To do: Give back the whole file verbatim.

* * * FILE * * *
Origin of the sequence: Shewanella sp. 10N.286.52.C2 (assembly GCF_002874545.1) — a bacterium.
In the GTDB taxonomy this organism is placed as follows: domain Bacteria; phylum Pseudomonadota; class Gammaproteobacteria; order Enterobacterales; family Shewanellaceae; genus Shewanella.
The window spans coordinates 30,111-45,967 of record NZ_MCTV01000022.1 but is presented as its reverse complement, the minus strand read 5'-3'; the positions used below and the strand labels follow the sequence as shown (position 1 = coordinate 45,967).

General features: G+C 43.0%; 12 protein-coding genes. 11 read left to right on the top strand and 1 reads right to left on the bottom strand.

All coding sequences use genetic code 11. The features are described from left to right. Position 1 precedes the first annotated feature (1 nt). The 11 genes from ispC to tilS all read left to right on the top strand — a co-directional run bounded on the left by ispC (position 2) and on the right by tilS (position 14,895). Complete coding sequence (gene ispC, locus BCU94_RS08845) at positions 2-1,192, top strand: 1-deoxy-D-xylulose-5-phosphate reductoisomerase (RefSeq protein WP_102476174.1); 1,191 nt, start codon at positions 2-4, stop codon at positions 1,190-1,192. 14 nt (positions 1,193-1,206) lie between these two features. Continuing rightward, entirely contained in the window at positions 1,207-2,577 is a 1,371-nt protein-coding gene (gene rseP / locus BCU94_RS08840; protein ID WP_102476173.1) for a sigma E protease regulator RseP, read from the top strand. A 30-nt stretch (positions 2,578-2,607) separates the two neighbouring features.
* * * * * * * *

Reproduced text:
Origin of the sequence: Shewanella sp. 10N.286.52.C2 (assembly GCF_002874545.1) — a bacterium.
In the GTDB taxonomy this organism is placed as follows: domain Bacteria; phylum Pseudomonadota; class Gammaproteobacteria; order Enterobacterales; family Shewanellaceae; genus Shewanella.
The window spans coordinates 30,111-45,967 of record NZ_MCTV01000022.1 but is presented as its reverse complement, the minus strand read 5'-3'; the positions used below and the strand labels follow the sequence as shown (position 1 = coordinate 45,967).

General features: G+C 43.0%; 12 protein-coding genes. 11 read left to right on the top strand and 1 reads right to left on the bottom strand.

All coding sequences use genetic code 11. The features are described from left to right. Position 1 precedes the first annotated feature (1 nt). The 11 genes from ispC to tilS all read left to right on the top strand — a co-directional run bounded on the left by ispC (position 2) and on the right by tilS (position 14,895). Complete coding sequence (gene ispC, locus BCU94_RS08845) at positions 2-1,192, top strand: 1-deoxy-D-xylulose-5-phosphate reductoisomerase (RefSeq protein WP_102476174.1); 1,191 nt, start codon at positions 2-4, stop codon at positions 1,190-1,192. 14 nt (positions 1,193-1,206) lie between these two features. Continuing rightward, entirely contained in the window at positions 1,207-2,577 is a 1,371-nt protein-coding gene (gene rseP / locus BCU94_RS08840; protein ID WP_102476173.1) for a sigma E protease regulator RseP, read from the top strand. A 30-nt stretch (positions 2,578-2,607) separates the two neighbouring features.